I'm not pro-sailor at all.  But I try to be  Learning from mistakes by watching my own videos has been very illuminating.  

I watch the luff of the headsail and the position of the main with regard to the direction in which we're headed and this critical eye helps me better my technique for the next time.

Thinking back to the day I set out and had about 5 minutes before that violent storm hit my location, I now want to practice a fast reefing technique so that rather than wondering about a storm's approach, I jump into a "drill" to fast reef within 5 minutes to reduce the mainsail's vulnerability to high winds.  It can be done, we just need to practice it.

Enjoy the video and stay subscribed and read BaggyWrinkles.com, there's always another posting to help you curb your insomnia!

Tuesday, November 6, 2018

Salty Dawg Rally and Pegboard Makeover

While many of us are planning for Thanksgiving, raking leaves, and putting yard furniture away.  Others have set sail and are on their way to the Caribbean, again this year, as they did last year!  

Friends Yves and Loulou, from Montreal, are sailing their Beneteau 42 from Lake Champlain to Norfolk, then joining the Salty Dawg Rally heading in the direction of the Lesser Antilles.  Their Facebook page is following them, see ( Que fait Loulou ), and their  vessel positioning is available at another tracking site at this address https://wx.ocens.com/everon/tracking3.php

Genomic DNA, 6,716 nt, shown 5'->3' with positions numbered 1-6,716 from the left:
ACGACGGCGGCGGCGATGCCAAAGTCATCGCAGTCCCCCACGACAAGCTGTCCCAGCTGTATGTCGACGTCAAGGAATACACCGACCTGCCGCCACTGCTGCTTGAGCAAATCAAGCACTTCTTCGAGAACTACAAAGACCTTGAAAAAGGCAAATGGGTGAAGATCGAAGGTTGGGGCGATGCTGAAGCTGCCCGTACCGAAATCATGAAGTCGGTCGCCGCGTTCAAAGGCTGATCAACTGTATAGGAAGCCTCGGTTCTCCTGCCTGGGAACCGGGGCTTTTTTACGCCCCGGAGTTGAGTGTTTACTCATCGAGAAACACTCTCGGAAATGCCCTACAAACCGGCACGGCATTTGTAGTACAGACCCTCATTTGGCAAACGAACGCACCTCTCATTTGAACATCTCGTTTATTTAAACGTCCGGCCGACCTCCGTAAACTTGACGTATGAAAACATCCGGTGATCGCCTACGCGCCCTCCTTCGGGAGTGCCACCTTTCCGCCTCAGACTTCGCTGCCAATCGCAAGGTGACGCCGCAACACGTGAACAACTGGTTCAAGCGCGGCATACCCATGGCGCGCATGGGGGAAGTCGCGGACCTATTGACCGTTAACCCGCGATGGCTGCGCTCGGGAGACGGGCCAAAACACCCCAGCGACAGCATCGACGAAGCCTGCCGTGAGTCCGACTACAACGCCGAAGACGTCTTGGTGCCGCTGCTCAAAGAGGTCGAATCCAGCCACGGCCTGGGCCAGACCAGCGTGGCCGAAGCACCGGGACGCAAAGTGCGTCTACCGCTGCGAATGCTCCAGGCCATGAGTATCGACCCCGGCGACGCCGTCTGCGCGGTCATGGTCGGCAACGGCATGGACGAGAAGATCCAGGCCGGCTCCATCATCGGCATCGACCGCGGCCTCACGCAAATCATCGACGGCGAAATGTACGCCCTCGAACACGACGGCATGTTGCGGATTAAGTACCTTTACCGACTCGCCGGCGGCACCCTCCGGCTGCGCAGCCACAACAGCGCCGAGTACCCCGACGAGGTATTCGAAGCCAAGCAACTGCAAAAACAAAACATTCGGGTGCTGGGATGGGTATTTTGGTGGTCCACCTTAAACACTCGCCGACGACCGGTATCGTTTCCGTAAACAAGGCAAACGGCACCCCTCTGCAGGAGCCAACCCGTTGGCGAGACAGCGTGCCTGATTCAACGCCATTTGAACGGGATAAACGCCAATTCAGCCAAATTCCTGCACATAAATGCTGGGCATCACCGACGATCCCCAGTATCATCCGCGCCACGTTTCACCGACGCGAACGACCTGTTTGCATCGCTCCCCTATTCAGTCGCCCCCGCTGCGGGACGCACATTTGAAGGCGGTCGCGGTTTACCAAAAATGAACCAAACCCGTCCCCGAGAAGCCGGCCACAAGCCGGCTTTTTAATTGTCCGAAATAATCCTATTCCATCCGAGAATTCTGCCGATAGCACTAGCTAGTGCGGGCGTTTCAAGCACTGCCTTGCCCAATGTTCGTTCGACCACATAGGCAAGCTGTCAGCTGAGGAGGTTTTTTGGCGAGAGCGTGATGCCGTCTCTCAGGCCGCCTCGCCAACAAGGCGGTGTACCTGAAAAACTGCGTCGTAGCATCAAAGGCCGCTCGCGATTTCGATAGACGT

If that website address fails to work the current time positioning, put in the acronym for the rally, SDR, in the Group name and all 80 vessels of the fleet will immediately become visible on their tacks.  The real time data is very impressively displayed on that site.

Peregrinos on the Camino!

I met Loulou while walking the Camino de Santiago with a friend some years back.  On their last trip I met up with them during a stop on their return passage via Charleston, South Carolina, to New York.  It's fascinating to follow her ocean adventures with Yves as she works for a television station in Montreal and has a great storyboard ahead of her!

Loulou's videography is terrific and following their passages during the next several months is sure to warm up the coldest of climates.  I definitely recommend watching their travels.

While they head for the islands, I will be taking care of some homework with Nautica in South Carolina.  I am already procuring some lathe  strips for the interior hull where pegboard was put at the manufacturer in Ontario, but has since lost her appeal and needs refinishing in a different manner.  

The following couple of photos were taken in 2016 when the vessel arrived at our yacht club in South Carolina.  Nautica is a liner model, meaning she has a fiberglass liner between the hull and the installations of cabinetry.  For aesthetic reasons, this makes her look a bit nicer when finished off in white paint and freshly oiled teak.  The peg board is the screen covering the wood ribbing which holds the inside structure of cabinetry and hoses etc.  

Portside salon showing the disheveled cushions and the peg board which is part of the storage area in this case.

And here is the beautiful white pegboard in the v-berth covering the ribs of wood and the unsavory hull behind.